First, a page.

American Culture

TunesDay: the silo effect and love of the music…

DocoMy son Trevor and I were driving to dinner one night a few weeks ago and he was complaining bitterly about how his band, Doco (pictured at right), is still struggling to get decent shows outside their local area (NC/SC/VA/WV):

“We’re not metal, we’re not emo, we’re not punk, we’re not hip hop, we’re not roots rock, we’re not power pop, we’re not jam band, we’re not any single genre. We’ve been trying to make something new, and that’s costing us money. Since club owners can’t ‘silo’ us into a genre so they can package us with lower level acts, they only give us the odd bookings when they have open nights. We play lots of the ‘rep making’ clubs on Tuesday nights. It fucking sucks. Why do we have to fit a silo to get work? I love playing music. Is it asking too much to want to make my living at it?”

Welcome to the music business 2008.

The latest thing in the 21st century music business is club owners turning to a tactic as old as rock and roll: package shows. Thanks to the deconstruction of the music industry (Does anyone past the age of 14 actually give a shit about anything played on what we used to know as “top 40” radio? Or MTV? Or any damned mass media outlet? Can anyone other than “legacy acts” from the 60’s and 70’s play venues bigger than clubs?), club owners are finding ways to bring in emerging bands and put them up for precious little pay – sometimes for no pay at all.

There’s method to this madness. What club owners do is package a group of bands who all play one of the “siloed” genres (see above) in one big show. Haven’t you noticed posters for shows with what seems a ridiculously large bill of bands? What club owners are doing is putting up a large number of acts and watching to see if anyone catches the audience’s fancy. The bands get exposure, and a few break through, perhaps. That in itself is not a bad thing – and in its own way justifies (sort of, I guess) low or no pay. Bands that click with audiences move to the top of the pecking order and get better shows – and, presumably, get paid.

But what if you don’t fit the silo model? You end up feeling like Trevor, evidently….

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Club owners have always been assholes to their talent. They have never wanted to pay what they say – they have never wanted to provide services and amenities they’ve promised.

In the old days there were plenty of agents and managers who’d give a listen to any and all bands, help them get work if they showed a little talent, worked hard and got their act tight, and teach them about business elements of being musicians – things like contracts and getting percentages of gate and bar earnings – about getting paid to work as touring musicians. They helped kids with guitars and dreams become professional musicians. They earned their cut – and some of them got rich because they were good at spotting talent and developing it.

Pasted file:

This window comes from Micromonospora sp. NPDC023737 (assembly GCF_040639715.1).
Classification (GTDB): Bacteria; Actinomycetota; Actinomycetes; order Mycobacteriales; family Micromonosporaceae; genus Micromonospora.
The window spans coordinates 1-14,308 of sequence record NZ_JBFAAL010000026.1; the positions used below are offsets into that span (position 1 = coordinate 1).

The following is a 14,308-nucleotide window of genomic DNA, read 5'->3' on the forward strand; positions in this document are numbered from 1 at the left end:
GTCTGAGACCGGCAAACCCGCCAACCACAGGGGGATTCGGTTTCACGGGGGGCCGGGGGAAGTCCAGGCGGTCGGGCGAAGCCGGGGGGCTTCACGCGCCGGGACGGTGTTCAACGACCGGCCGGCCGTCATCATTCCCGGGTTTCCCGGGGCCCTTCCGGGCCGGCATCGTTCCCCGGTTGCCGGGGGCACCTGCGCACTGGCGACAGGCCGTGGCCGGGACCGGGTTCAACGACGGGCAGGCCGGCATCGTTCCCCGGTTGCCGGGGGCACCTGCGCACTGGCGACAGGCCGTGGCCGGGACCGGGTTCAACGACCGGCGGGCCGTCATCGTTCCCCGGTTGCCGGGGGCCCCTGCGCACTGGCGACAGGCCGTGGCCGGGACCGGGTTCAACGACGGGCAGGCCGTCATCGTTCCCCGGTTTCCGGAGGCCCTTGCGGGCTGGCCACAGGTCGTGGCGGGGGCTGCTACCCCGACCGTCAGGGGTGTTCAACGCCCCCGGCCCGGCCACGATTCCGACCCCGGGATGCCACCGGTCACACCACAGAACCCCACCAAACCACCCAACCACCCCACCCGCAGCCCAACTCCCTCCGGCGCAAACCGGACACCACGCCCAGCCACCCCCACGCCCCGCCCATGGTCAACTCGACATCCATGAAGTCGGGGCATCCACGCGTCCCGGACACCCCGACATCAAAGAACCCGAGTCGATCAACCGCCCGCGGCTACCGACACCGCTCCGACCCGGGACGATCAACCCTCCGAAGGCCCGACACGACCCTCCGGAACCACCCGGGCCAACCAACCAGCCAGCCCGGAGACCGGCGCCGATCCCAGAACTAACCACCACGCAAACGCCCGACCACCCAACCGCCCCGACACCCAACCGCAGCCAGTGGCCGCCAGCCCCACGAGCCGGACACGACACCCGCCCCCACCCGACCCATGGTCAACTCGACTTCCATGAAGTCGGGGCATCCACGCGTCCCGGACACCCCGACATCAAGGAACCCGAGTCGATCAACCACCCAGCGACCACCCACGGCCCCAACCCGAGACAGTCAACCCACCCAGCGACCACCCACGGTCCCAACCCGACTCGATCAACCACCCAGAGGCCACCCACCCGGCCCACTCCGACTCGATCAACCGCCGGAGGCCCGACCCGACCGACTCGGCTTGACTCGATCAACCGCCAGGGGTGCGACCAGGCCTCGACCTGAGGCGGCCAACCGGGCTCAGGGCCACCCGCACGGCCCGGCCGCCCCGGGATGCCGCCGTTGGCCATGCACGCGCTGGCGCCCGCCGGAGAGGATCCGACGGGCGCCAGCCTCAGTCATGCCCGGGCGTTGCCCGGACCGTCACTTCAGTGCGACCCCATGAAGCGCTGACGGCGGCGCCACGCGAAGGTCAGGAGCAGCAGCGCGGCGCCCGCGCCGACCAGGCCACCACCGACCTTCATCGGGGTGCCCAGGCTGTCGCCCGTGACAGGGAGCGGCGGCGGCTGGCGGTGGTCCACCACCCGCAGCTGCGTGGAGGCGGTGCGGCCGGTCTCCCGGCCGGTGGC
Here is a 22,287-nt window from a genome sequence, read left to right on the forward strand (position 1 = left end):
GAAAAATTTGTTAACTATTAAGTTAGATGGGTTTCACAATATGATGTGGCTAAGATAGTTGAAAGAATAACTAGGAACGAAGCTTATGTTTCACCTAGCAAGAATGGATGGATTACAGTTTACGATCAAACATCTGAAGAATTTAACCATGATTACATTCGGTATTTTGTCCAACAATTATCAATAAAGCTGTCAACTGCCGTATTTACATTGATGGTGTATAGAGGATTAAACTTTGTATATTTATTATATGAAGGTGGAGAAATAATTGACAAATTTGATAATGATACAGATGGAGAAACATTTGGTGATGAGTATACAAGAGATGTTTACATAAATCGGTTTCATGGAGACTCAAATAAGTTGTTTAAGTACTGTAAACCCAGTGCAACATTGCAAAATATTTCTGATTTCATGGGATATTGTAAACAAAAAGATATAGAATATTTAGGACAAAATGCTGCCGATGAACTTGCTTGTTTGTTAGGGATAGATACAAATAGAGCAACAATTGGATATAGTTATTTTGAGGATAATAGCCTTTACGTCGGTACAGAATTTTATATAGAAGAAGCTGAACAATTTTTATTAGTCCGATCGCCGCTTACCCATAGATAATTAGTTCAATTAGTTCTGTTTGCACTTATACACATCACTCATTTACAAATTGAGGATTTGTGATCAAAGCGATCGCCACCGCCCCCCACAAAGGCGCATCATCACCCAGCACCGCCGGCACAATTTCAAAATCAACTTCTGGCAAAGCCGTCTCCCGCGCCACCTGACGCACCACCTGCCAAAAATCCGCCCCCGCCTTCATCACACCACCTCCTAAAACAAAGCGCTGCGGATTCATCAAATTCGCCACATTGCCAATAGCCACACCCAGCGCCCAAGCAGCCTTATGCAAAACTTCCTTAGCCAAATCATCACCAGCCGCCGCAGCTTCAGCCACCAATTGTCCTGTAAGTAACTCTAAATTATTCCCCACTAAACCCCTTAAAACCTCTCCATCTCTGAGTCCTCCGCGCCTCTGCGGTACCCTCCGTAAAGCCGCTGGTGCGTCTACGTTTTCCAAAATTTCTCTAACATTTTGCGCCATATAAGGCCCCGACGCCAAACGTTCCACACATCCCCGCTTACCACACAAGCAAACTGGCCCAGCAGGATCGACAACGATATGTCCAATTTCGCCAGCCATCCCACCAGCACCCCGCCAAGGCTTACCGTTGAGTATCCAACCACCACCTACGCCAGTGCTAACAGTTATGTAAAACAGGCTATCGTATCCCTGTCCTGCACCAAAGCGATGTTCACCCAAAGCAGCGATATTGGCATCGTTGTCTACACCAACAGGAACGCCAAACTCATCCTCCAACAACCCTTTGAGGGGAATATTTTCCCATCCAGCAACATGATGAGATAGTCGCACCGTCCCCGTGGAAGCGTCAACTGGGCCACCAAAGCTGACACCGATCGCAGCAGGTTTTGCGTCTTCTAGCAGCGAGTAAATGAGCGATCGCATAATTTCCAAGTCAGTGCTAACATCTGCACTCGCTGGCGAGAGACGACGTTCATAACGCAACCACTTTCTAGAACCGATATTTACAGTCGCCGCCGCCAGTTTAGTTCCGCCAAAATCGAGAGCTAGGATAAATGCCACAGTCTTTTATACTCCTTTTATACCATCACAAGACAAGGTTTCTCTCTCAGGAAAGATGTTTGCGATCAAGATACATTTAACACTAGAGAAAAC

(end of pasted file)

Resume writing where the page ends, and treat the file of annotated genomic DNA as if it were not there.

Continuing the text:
Now too many agents work only as predators who charge young bands up front fees – and either don’t get them any work or get them gigs that pay nothing. And too many club owners work with these agents – or sponsor them.

So in addition to having to give much of their music away for free, many musicians, those you go to see as you “support live/local music,” struggle to get paid for actually playing live and local.

Think about that for a minute.

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There used to be a system that discovered and developed musical talent and got it down on record. For a while the recording part of the music business had seemingly too few and too powerful gatekeepers – the major record companies. Think about what happened to Brian Epstein when he tried to get The Beatles a record contract. He ended up signing The Fabs with a guy who made novelty records. Luckily for us that guy was George Martin. Since then, as you may have noticed, the record companies have become much more enamored of minor talents whose careers they can manipulate. And to keep the real artists away (after all, they’re still around despite the fact they’re often ignored by these “mainstream” music business interests), they demand concessions such as “360 deals” which put legitimate artists into the same sorts of indentured servitude in which the American Idol puppets singers find themselves toiling. The execs now think they’re the talent. It’s sad, kinda – if it weren’t so damned disgusting.

And it’s why everyone from Radiohead to Madonna has just said no to record companies lately.

We know that every band can make and sell its records nowadays. We also know, many of us through the experience of buying some crappy stuff, that many bands probably shouldn’t. But there are many others who should and do, and we’re all richer for it. They work and spend their blood, sweat, tears, and money to write and record music. They usually offer their music to us at prices far less than those old major companies. We actually get more and better music at lower prices than we used to. How American dream is that?